to speak about halachah as a fossil, Rachmana litzlon, is ridiculous. Because we know, those who study halachah know, it is a living, dynamic discipline that was given to man in order to redeem him and to save him. We are opposed to shinuyim (changes) of course, but chiddush is certainly the very essence of halachah. There are no shinuyim in halachah, but there are great chiddushim. But the chiddushim are within the system, not from the outside. You cannot pychologize halachah, historicize halachah, or rationalize halachah, because this is something foreign, something extraneous. As a matter of fact, not only halachah – can you psychologize mathematics? I will ask you a question about mathematics – let us take Euclidian geometry. I cannot give many psychological reasons why Euclid said two parallels do not cross, or why the shortest distance between two points is a straight line. If I were a psychologist, I could not interpret it in psychological terms. Would it change the postulate, the mathematical postulate? And when it comes to Torah, which is Hakadosh Boruch Hu, all the instruments of psychology and history, utilitarian morality, are being used to undermine the very authority of the halachah.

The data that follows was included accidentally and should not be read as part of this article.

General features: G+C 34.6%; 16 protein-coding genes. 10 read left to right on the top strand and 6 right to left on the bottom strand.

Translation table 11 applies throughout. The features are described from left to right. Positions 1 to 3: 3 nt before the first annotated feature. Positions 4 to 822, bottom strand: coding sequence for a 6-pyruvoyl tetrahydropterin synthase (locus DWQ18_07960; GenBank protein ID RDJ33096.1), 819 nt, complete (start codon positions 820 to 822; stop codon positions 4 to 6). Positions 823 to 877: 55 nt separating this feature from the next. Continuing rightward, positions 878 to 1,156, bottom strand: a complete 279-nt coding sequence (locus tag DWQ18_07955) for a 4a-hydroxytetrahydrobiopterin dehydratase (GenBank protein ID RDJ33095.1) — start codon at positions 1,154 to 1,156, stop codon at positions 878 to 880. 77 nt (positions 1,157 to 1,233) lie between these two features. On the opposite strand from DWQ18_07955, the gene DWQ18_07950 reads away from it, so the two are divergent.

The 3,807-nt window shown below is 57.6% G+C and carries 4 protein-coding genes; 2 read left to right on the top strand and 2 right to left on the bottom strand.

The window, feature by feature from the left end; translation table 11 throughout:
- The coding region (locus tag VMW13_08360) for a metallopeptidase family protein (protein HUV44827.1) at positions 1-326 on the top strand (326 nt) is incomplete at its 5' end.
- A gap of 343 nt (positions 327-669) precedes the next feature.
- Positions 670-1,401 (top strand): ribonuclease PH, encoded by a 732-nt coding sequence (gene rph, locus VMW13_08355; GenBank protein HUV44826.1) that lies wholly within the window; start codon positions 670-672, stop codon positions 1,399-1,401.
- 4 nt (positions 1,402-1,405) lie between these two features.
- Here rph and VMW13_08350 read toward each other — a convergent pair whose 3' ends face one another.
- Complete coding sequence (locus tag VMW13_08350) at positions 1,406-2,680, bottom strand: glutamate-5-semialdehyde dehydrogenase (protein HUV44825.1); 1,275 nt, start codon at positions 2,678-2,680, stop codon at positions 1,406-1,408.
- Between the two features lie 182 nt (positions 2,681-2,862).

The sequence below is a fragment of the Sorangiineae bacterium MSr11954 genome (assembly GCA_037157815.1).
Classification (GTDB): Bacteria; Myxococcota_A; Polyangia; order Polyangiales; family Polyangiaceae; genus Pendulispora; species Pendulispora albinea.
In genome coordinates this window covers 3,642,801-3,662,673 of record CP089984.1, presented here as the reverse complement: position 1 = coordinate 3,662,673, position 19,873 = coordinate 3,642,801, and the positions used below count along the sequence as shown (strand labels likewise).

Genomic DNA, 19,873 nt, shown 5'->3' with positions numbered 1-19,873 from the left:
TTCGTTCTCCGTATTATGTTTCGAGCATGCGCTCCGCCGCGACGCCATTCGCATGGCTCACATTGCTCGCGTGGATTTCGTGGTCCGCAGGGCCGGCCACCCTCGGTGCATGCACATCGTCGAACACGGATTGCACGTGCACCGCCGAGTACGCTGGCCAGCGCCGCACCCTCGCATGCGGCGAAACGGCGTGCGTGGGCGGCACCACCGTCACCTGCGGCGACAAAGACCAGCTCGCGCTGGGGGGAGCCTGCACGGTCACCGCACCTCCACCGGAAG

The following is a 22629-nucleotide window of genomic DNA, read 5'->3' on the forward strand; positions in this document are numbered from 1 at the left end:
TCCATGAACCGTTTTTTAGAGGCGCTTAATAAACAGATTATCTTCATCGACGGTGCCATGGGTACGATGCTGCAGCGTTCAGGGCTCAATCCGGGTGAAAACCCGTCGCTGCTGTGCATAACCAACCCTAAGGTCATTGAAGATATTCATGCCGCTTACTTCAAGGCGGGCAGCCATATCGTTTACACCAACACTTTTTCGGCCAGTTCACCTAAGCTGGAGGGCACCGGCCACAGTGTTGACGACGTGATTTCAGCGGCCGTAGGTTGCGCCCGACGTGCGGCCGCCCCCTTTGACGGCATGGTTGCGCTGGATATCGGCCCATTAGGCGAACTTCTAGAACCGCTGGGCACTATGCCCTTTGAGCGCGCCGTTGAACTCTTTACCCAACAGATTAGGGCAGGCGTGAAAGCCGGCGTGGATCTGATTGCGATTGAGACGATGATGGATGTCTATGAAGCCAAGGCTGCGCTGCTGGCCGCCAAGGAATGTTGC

R. Norman Lamm wrote:

More than once do I recall from my own experience being introduced to a well-meaning stranger as an Orthodox Jew or Rabbinical student, or Orthodox Rabbi. To my infinite annoyance there spreads on the face of the stranger the look of incredulousness, and he says:, "Orthodox — and you so young?" As if Torah were an affliction brought on by old age, a kind of spiritual geriatrics. How frustrating and often how futile to have to explain that to be "frum" is not to be a fossil, and to be religious is not to be a relic...